Lithic particles are a common feature in the digestive tract of freshwater snails. Their role in the digestive processes has been demonstrated in some microphytophagous and detritivorous species, as they enhance growth, assimilation and reproduction. It has been suggested that they could have the same function in Pomacea canaliculata, a macrophytophagous apple snail with powerful jaws and radula, a strongly muscular and cuticularized gizzard and high levels of enzymatic activity. Our aims were to investigate the occurrence of lithic elements in the digestive tract of P. canaliculata snails from natural populations through the analyses of digestive contents, as well as the effect of size and availability of lithic particles on growth and growth efficiency through laboratory experiments. Lithic particles are very common in the digestive tract of P. canaliculata from natural populations and from laboratory aquaria if they are available in the immediate environment. Such particles are not retained or concentrated differentially in the stomach and they are apparently totally lost in less than four weeks if the supply is interrupted. The frequency of plant material and lithic particles increases from mouth to anus indicating that the retention time increases in the same way. Sand and plant material frequently co-occur in the intestine and in the stomach indicating that both are ingested together. Ground marble had negative effects on the growth of P. canaliculata probably due to the sharp edges and pointed ends of these particles. The availability of natural lithic particles (sand) had a positive effect on growth and also a synergic interaction with the availability of food. The growth efficiency was 25.2% higher when sand was available than when it was absent. These effects were more marked in juvenile females than in juvenile males. Our results indicate that growth rates may be underestimated under laboratory conditions if lithic particles are not supplied regularly and that their presence should be standardized to allow reliable comparisons between studies. Our results also indicate that the effects of food availability and plant palatability on the growth of P. canaliculata may be modulated by the presence of lithic particles and this may in turn affect the outcome of interactions between apple snails, other snails and macrophytes.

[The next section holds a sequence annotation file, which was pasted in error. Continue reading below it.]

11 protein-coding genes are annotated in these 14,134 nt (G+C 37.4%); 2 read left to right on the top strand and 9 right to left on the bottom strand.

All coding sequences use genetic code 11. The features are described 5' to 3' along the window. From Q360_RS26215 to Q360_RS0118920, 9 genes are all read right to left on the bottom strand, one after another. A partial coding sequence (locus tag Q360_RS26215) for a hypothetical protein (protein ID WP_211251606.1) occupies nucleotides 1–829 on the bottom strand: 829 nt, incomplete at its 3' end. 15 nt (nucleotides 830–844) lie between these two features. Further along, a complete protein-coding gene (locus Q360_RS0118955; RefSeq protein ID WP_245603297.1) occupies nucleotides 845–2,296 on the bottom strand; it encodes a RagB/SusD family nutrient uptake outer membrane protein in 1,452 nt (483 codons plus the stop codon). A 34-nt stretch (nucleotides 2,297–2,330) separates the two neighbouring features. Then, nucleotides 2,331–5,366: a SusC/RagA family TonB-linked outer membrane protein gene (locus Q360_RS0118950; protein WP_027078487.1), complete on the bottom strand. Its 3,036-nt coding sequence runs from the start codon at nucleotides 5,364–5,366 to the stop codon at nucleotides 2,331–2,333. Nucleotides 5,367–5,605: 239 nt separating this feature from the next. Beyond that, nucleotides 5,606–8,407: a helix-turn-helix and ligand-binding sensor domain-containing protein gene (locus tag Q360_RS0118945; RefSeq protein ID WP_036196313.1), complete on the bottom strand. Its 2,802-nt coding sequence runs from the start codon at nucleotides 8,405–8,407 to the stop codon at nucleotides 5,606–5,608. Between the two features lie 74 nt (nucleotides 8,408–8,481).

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Vol. 59 • No. 2